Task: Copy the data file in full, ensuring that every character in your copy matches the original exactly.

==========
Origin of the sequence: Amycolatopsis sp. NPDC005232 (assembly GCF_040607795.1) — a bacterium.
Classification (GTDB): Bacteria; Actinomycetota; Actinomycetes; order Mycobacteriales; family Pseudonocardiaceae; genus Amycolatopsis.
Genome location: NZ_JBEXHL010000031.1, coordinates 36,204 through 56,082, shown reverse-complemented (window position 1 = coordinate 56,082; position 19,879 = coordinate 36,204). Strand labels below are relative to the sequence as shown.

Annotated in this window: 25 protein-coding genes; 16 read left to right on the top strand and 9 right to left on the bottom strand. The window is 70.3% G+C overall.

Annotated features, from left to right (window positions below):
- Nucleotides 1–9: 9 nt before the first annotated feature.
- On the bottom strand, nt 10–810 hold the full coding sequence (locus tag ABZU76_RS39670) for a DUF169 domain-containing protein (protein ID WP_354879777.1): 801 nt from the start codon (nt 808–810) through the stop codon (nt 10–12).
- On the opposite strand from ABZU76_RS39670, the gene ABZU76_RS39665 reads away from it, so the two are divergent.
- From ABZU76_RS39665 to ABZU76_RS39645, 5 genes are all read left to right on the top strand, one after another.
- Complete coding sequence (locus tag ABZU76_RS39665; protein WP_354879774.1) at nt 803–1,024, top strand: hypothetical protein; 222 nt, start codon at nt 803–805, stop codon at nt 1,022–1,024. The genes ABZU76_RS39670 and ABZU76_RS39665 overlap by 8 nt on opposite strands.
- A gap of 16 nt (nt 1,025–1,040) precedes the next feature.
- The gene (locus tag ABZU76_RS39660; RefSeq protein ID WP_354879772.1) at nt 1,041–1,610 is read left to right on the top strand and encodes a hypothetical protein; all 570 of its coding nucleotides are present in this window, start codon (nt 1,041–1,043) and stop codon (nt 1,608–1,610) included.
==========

Origin of the sequence: Amycolatopsis sp. NPDC005232 (assembly GCF_040607795.1) — a bacterium.
Classification (GTDB): Bacteria; Actinomycetota; Actinomycetes; order Mycobacteriales; family Pseudonocardiaceae; genus Amycolatopsis.
Genome location: NZ_JBEXHL010000031.1, coordinates 36,204 through 56,082, shown reverse-complemented (window position 1 = coordinate 56,082; position 19,879 = coordinate 36,204). Strand labels below are relative to the sequence as shown.

Annotated in this window: 25 protein-coding genes; 16 read left to right on the top strand and 9 right to left on the bottom strand. The window is 70.3% G+C overall.

Annotated features, from left to right (window positions below):
- Nucleotides 1–9: 9 nt before the first annotated feature.
- On the bottom strand, nt 10–810 hold the full coding sequence (locus tag ABZU76_RS39670) for a DUF169 domain-containing protein (protein ID WP_354879777.1): 801 nt from the start codon (nt 808–810) through the stop codon (nt 10–12).
- On the opposite strand from ABZU76_RS39670, the gene ABZU76_RS39665 reads away from it, so the two are divergent.
- From ABZU76_RS39665 to ABZU76_RS39645, 5 genes are all read left to right on the top strand, one after another.
- Complete coding sequence (locus tag ABZU76_RS39665; protein WP_354879774.1) at nt 803–1,024, top strand: hypothetical protein; 222 nt, start codon at nt 803–805, stop codon at nt 1,022–1,024. The genes ABZU76_RS39670 and ABZU76_RS39665 overlap by 8 nt on opposite strands.
- A gap of 16 nt (nt 1,025–1,040) precedes the next feature.
- The gene (locus tag ABZU76_RS39660; RefSeq protein ID WP_354879772.1) at nt 1,041–1,610 is read left to right on the top strand and encodes a hypothetical protein; all 570 of its coding nucleotides are present in this window, start codon (nt 1,041–1,043) and stop codon (nt 1,608–1,610) included.